At any rate, I think these raunchy ghosts warrant a deeper investigation…so, to all you ghosts out there reading this…I’m, err… headed off to bed right now if you, um… want to, well, join me…for science…


Skeptics and God – Where do we stand?

Posted in Religion, Skepdude, Skepticism by Skepdude on October 24, 2008

Skepticism is about evaluating the veracity of a claim based on the evidence for or against said claim. There are many skeptics that are atheists, and there are many that are deists. I’ve yet to run across a skeptic that is a theist. There are various schools of thought on the relationship between skepticism and atheism. Some skeptics think that skepticism must not necessarily lead to atheism. Others believe that skepticism should be applied equally to every area in life including religious belief and as such skepticism should, but it doesn’t always, lead one to atheism, or agnosticism. I generally tend to prescribe to the latter school of thought. But that is besides the point I am interested in making here.

James Randi, uber-skeptic of our times, many times tells how he asks believers in woo the following question : ” What evidence would make you change your mind about your belief?”. Many times he gets an answer in the lines of : “None, I know this is true”. Needless to say that is not a very bright or enlightened answer, and this person seriously needs some remedial classes in critical thinking and logic.

I think we can view the question of God, at least the theistic God, with a skeptical eye. The God of the major monotheistic religions is well within the realm of science and skepticism. Which means that we, the skeptics, should be able to answer our own question:

What sort of evidence will convince you of the existence of the theistic God as described in the 3 major monotheistic religions?

Part of being a skeptic, is the ability to be skeptical about your own beliefs and what you hold dear. It is dangerously easy to become dogmatic in your skepticism, to become dogmatic in your lack of belief in the theistic God. As such any good skeptic must be able to offer an answer to the above question. Here is what I offer.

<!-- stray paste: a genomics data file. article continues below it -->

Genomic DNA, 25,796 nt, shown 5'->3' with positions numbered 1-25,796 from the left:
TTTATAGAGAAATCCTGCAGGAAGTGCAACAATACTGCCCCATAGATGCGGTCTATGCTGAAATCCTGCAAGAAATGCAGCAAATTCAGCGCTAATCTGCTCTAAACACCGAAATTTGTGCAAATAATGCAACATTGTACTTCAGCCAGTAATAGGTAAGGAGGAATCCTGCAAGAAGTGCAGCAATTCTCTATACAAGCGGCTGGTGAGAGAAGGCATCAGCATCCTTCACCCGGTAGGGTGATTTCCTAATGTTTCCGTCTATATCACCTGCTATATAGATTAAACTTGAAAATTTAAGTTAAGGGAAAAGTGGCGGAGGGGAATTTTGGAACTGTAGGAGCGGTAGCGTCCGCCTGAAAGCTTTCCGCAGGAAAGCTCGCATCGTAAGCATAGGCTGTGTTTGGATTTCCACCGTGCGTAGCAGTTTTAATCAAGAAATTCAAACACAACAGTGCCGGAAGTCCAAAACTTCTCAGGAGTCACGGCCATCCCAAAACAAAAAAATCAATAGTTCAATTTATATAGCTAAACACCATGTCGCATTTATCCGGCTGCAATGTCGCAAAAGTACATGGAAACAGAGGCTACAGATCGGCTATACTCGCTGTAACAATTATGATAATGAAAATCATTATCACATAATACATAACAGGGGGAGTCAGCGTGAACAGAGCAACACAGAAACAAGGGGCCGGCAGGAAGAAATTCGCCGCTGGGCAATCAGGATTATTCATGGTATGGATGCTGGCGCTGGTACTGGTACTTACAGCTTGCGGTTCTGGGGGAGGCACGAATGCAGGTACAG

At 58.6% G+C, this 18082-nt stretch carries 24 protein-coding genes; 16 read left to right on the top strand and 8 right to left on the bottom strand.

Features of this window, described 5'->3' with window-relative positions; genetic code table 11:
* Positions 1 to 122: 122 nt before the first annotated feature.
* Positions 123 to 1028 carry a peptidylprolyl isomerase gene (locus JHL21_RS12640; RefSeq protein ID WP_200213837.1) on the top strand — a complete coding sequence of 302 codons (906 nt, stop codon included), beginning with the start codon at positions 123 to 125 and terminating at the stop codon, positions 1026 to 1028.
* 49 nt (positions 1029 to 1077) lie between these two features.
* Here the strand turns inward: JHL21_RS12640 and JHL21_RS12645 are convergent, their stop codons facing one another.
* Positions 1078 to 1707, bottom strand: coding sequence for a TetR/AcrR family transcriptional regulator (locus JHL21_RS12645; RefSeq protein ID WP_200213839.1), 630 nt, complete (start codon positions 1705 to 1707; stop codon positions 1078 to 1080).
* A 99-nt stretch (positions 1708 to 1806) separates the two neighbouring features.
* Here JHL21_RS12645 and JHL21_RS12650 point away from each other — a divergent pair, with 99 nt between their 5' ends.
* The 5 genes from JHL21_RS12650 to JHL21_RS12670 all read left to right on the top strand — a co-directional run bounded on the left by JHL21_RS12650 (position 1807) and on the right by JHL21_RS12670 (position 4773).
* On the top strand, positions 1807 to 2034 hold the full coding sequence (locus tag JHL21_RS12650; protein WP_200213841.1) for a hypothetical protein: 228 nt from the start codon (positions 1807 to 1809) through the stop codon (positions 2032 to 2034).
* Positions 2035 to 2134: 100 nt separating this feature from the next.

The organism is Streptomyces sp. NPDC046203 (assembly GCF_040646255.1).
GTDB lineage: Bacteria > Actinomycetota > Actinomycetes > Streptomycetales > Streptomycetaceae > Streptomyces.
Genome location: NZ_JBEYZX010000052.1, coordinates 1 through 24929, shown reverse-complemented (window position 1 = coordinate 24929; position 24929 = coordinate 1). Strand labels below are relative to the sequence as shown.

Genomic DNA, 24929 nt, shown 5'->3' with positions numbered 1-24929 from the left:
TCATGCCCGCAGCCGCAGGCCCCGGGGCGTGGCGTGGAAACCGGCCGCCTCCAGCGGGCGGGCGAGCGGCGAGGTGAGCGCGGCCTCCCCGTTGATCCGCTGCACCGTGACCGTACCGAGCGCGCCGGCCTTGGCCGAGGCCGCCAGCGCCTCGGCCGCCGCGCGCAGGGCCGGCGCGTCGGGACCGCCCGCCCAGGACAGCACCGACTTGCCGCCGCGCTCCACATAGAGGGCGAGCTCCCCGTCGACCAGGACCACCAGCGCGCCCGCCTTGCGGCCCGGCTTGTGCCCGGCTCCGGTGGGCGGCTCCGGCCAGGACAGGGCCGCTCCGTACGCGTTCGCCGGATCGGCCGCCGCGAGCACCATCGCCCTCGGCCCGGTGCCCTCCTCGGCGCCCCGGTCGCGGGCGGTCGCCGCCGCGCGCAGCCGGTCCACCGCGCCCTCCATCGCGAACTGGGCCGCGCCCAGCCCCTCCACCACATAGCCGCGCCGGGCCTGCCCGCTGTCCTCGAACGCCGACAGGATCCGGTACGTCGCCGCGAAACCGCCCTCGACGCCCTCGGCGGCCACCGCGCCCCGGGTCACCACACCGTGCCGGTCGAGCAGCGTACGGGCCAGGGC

The great Carl Sagan said that extraordinary claims require extraordinary evidence. God is probably the most extraordinary claim humans have come up with, as such the kind and amount of evidence must be on par with this claim. The sort of evidence that would convince me would have to be huge in scope and magnitude to the point that all living human beings experience it. Every  single one of them, so that to avoid frauds, hallucinations and delusions. It must be predicted and announced before it happens to the smallest details, none of the crappy retrofitting or vague psychic claims that we are used to. It must be so spectacular that a hoax would simply be out of the question.  That is the basic theoretical underpinning on what such evidence should look like. Practically it could go something like this:

On November 1st 2008, at exactly 3:00 PM Eastern Standard Time, every human being will gain the ability to teleport themselves anywhere in the world. Such ability will last for 1 hour until 4:00 PM Eastern Standard Time, at which time it will go away. Please make sure to teleport back before 4:00 PM.

Or something like :

On November 1st 2008, at exactly 3:00 PM Eastern Standard Time, all water in the world, inlcuding oceans, seas, rivers, streams, tap water, bottled water, rain etc etc will turn into chocolate milk. This will last for one full hour until 4:00 PM Eastern Standard Time at which time the chocolate milk will go back to being whatever it was before the transformation.

So there you have it. It would take something of that magnitude and specificity to happen in order for me as a skeptic to say that yes, the evidence presented supports the claim that the theistic God exists. Until this happens, I have no other choice but to conclude that the evidence presented so far does  not support the hypothesis of the theistic God’s existence.